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  • diameter of the pupil
  • By moving the card closer to or further away from the eyepiece, the disc of light will be minimized when the card is at the exit pupil, and the bright disc then shows the diameter of the pupil. (wikipedia.org)
  • The ipRGCs have other functions as well, such as signaling the need for changing the diameter of the pupil in changing light conditions. (wikipedia.org)
  • Play media The pupillary light reflex (PLR) or photopupillary reflex is a reflex that controls the diameter of the pupil, in response to the intensity (luminance) of light that falls on the retinal ganglion cells of the retina in the back of the eye, thereby assisting in adaptation to various levels of lightness/darkness. (wikipedia.org)
  • Optic
  • Larger stops can cause the intensity reaching the film or detector to fall off toward the edges of the picture, especially when, for off-axis points, a different stop becomes the aperture stop by virtue of cutting off more light than did the stop that was the aperture stop on the optic axis. (wikipedia.org)
  • lens
  • An off-axis pupil and the principle of chromatic aberration (where different wavelengths come to focus at different distances behind a lens) can combine to provide "color-blind" animals with a way to distinguish colors. (pnas.org)
  • Cataract cannot usually be seen on casual inspection because it is happening in the lens which is just behind the iris and the pupil aperture. (everything2.com)
  • A simple cosmetic solution is a specialized cosmetic contact lens with an artificial pupil aperture. (wikipedia.org)
  • For a pupil size of ≥ 3 mm, distinctive MTF peaks were observed for all lenses: two peaks for the extended depth of focus and bifocal lenses with +1.75 and +4.00 diopters (D) addition, respectively, and three peaks for the trifocal lens with +1.75 and +3.50 addition for intermediate and near vision, respectively. (escrs.org)
  • For small pupil apertures, the MTF peaks for the far and intermediate focal distances of the trifocal and extended depth of focus lenses overlap, but the trifocal lens presented an additional MTF peak for the near focal points. (escrs.org)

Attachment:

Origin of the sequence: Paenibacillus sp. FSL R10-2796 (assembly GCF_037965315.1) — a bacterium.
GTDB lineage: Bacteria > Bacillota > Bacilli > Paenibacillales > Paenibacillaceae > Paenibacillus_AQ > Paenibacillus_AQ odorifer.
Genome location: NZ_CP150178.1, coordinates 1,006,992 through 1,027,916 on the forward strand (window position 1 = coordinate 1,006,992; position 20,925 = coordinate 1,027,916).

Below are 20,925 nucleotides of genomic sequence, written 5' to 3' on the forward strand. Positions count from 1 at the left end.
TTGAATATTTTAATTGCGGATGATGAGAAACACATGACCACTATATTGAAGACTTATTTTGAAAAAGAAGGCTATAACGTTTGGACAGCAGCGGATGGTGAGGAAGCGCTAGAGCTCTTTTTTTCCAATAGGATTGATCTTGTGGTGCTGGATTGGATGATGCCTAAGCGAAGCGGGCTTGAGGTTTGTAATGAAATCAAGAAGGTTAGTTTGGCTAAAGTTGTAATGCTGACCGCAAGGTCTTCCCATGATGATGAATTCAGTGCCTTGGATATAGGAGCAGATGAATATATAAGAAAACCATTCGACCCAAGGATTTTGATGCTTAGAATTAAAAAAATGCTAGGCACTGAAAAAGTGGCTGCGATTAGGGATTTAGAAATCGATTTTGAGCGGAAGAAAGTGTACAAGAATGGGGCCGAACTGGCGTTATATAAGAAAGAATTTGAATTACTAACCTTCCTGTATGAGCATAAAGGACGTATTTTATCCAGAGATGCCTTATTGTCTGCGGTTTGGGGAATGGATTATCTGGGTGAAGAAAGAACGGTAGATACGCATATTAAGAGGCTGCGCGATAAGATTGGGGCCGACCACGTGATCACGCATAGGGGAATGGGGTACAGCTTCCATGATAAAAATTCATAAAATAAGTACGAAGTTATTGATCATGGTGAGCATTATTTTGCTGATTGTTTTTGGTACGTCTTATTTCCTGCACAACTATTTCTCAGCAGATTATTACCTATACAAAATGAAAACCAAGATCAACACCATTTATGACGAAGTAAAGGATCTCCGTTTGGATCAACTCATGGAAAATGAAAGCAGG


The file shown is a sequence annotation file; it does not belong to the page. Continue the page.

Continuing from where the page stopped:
• For example, in a telescope, the aperture stop is typically the edges of the objective lens or mirror (or of the mount that holds it). (wikipedia.org)
  • In addition to an aperture stop, a photographic lens may have one or more field stops, which limit the system's field of view. (wikipedia.org)
  • In that case, the exit pupil can be easily calculated as the diameter of the objective lens divided by the magnification. (wikipedia.org)
  • The centre of the diaphragm's aperture coincides with the optical axis of the lens system. (wikipedia.org)
  • A lens that is focused onto the point source will have optics that change the spherical wave front into a planar wave before it passes through the pupil or aperture stop. (wikipedia.org)
  • These two strata are continuous with each other at the cup margin, which ultimately overlaps the front of the lens and reaches as far forward as the future aperture of the pupil. (wikipedia.org)
  • diameters
  • Multifocal and monofocal IOLs were compared evaluating the Visual Information Fidelity (V.I.F.) criterion and the quality of different images at different pupil diameters. (escrs.org)
  • V.I.F. values and quality of image of distant focus were lower for multifocal IOLs than monofocal IOLs at all tested pupil diameters. (escrs.org)
  • V.I.F. and image quality of near focus were higher for multifocal than monofocal IOLs at all pupil diameters. (escrs.org)
  • This corresponds to a decrease of the pupil and aperture diameters by a factor of 1/ 2 {\displaystyle \scriptstyle {\sqrt {2}}} or about 0.7071, and hence a halving of the area of the pupil. (wikipedia.org)
  • large-pupil
  • An astronomical telescope requires a large pupil because it is designed to be used for looking at dim objects at night, while a microscope will require a much smaller pupil since the object will be brightly illuminated. (wikipedia.org)